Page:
Primary hyperparathyroidism: a new experimental animal model.
Although potentially useful in the understanding of hypercalcemic states, a satisfactory animal model of primary hyperparathyroidism has not been developed. Models that use transplants of supernumerary parathyroid (PT) glands or chronic parathyroid hormone (PTH) infusion are not ideal for many reasons. We report a new animal model in which athymic nude mice were used as recipients of human PT tissue heterografts. Three groups received 14, six, or one piece of PT adenoma tissue, and one group received six pieces of normal PT tissue. The significantly higher PTH levels in mice that received adenoma heterografts versus those with similar amounts of normal tissue suggest that adenomatous tissue is functionally distinct. A dose-response relationship between induction of hypercalcemia and the number of pieces implanted was in evidence, although only a small percentage of the mice with high PTH levels developed hypercalcemia. This differential response could be the result of any of several factors: (1) loss of ability to secrete bioactive PTH, (2) differing secretion rates among donor adenomas, (3) variability in host responsiveness to human PTH, and (4) requirement of additional factor(s) to generate consistently the hypercalcemia characteristic of human primary hyperparathyroidism.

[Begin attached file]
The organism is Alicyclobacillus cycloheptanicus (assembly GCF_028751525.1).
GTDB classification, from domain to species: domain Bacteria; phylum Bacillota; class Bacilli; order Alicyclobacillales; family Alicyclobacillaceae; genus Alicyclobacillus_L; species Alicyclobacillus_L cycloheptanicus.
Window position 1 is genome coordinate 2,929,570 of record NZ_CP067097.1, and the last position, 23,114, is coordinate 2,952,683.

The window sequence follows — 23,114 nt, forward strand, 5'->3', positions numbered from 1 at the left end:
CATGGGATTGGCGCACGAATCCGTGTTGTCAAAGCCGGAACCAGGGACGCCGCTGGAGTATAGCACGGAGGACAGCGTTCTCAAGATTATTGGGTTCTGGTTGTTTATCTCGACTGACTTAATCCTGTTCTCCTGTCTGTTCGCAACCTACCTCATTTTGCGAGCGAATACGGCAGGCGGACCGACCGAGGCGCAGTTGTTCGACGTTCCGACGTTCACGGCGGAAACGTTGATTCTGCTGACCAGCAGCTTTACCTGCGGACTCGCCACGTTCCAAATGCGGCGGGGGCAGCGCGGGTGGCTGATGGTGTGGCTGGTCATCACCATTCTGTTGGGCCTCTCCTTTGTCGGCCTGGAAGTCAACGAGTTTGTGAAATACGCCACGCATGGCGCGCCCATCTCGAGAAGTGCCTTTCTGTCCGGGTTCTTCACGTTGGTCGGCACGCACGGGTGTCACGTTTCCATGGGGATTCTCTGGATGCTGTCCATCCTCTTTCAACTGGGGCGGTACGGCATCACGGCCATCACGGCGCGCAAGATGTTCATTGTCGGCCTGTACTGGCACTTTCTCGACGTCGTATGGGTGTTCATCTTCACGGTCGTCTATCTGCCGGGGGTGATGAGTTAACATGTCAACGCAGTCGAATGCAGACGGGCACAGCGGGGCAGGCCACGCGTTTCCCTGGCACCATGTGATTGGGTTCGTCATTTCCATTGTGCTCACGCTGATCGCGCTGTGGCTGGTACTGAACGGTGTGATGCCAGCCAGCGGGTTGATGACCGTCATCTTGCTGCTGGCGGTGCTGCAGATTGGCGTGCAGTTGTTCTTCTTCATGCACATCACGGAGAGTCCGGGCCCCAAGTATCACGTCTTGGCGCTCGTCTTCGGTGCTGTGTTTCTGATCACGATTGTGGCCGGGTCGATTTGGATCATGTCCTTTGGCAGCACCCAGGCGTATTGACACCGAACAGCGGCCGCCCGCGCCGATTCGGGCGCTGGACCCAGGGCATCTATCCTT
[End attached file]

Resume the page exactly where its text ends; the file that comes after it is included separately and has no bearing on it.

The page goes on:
Schachter, P; Buckley, N; Oyama, H; Christy, M; Leight, G; Lobaugh, B
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